According to a Google search I recently conducted, as many adults regularly play chess as are users of Facebook. That is a large number of the world’s population, and while I am not a user of the latter, I play the former. My rating is about 725, which means that I am far from being a good player. But that is okay because my rating cannot gauge the satisfaction I receive from playing on-line chess: I have won a few more games than I have lost; I have had some draws; I have lost to women; I have lost to younger players; I have played players who live in a range of countries; I have been checkmated by a player waiting for a flight in an airport; I have learned about COVID in other countries through the message board; and I have been gifted by a player in India.
Recently I logged in and requested to play. The machinery spun and a player’s user name, national flag, and rating appeared on the screen. The player’s rating was about fifty points higher than mine, so I would be awarded ten points for a win, two points for a draw, and six points for a loss. I was excited because I would rather lose to a superior player than beat a lesser one; plus, sometimes I play poorer against lower rated players. So I moved my white pawn and waited for his response with a dark piece.
By my fourth or fifth move, his superior skill was causing me trouble. I could find no way to penetrate his wall of pawns, and he was beginning to advance his major pieces. I had a sinking feeling, but I continued looking for some way to gain some foothold. Yet it seemed the harder I tried, the more perilous my position was. My big blunder in losing my queen did not help my cause, and soon, mercifully, my doom was imminent. I had several pawns, one lonely king, and a rook to my opponent’s array of powerful pieces. Then his queen captured my rook. Done! Kaput! Fried! But—wait. The result screen showed that my opponent had resigned, and I was awarded ten points for the win. I messaged him and asked why. He responded, “I am rated higher than you, and the game was not fair.” He had required me to play while not patronizing me by “letting” me win.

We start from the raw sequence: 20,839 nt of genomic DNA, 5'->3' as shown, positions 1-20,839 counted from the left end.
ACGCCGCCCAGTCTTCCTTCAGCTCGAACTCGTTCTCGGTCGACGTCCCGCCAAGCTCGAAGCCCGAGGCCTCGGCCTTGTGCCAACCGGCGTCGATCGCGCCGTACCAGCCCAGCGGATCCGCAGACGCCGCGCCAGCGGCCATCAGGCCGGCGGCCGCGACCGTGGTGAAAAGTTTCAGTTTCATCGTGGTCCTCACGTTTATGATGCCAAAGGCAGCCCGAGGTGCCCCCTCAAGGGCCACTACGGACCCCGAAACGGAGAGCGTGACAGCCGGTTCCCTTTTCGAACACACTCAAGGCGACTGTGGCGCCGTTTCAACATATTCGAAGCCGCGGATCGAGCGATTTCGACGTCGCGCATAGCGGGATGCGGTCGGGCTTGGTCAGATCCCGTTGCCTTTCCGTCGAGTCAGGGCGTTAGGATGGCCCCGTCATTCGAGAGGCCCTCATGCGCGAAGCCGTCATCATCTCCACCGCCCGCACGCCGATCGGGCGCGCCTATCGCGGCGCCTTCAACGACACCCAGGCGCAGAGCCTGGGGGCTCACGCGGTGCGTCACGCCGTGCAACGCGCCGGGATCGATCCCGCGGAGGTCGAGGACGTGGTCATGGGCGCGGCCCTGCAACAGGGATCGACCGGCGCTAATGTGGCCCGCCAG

Fair? The game was more than fair; it was just. I was whopped by a superior player, and I wonder if he is not a superior person as well? I mean, would I resign a game I had clearly won because I was rated higher than my opponent? Do I have the character required to freely give away ten points of my rating?
He required me to play then he gave me the gift, and I do not mean the ten points. When he resigned he created a moment of kindness and gentleness. When he resigned, he demonstrated that chess on my level is more than points in a rating. When he resigned, he acted like the champion he is.